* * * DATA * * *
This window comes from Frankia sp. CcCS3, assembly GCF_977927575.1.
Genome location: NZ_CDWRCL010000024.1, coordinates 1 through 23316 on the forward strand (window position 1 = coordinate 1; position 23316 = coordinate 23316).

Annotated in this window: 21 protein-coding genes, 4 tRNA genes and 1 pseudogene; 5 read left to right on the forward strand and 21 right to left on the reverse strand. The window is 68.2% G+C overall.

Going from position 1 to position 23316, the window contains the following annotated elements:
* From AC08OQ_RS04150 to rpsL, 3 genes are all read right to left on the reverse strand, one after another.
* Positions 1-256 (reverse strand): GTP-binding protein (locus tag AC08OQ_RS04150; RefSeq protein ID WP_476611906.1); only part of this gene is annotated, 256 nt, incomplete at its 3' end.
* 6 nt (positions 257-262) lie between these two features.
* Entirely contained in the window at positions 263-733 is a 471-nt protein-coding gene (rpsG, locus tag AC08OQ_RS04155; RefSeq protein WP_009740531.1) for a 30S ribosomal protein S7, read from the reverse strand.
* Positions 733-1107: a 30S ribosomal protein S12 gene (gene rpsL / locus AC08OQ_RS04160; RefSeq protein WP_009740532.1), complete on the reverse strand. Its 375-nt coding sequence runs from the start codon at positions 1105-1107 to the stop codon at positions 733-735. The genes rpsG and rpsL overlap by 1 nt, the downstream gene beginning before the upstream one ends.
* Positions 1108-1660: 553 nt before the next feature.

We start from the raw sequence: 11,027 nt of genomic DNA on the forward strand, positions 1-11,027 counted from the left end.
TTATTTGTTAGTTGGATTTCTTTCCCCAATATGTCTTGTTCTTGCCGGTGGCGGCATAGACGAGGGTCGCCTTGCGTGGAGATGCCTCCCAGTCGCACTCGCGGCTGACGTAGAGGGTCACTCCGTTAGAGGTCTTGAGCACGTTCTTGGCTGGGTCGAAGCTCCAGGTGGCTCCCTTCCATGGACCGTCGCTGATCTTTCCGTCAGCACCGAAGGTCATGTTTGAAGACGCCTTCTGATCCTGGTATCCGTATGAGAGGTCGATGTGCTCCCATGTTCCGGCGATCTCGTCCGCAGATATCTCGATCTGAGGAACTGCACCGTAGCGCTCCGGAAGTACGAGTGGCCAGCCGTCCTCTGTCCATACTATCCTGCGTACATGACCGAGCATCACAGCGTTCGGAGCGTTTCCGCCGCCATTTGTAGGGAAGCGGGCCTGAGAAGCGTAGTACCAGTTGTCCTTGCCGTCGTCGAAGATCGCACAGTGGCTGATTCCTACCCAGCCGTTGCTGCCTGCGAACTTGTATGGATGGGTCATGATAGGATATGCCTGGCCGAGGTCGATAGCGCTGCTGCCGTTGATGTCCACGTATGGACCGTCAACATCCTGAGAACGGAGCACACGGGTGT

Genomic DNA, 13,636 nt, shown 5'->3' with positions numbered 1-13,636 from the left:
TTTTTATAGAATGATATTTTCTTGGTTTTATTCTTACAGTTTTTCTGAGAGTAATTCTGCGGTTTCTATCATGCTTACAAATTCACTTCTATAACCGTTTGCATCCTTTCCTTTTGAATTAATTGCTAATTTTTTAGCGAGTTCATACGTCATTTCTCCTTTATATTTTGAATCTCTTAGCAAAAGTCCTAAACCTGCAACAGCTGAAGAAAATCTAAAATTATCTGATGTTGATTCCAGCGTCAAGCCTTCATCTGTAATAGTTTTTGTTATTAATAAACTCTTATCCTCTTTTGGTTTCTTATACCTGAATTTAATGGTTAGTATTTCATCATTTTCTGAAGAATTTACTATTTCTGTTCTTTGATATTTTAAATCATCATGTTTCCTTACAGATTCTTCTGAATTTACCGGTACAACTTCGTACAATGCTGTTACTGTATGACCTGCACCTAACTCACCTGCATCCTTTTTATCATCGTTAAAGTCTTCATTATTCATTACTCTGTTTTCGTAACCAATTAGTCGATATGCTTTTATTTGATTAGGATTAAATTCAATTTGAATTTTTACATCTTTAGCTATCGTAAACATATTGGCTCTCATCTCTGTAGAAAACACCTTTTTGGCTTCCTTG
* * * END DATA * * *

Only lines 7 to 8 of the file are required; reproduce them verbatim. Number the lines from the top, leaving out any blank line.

* 6 nt (positions 257-262) lie between these two features.
* Entirely contained in the window at positions 263-733 is a 471-nt protein-coding gene (rpsG, locus tag AC08OQ_RS04155; RefSeq protein WP_009740531.1) for a 30S ribosomal protein S7, read from the reverse strand.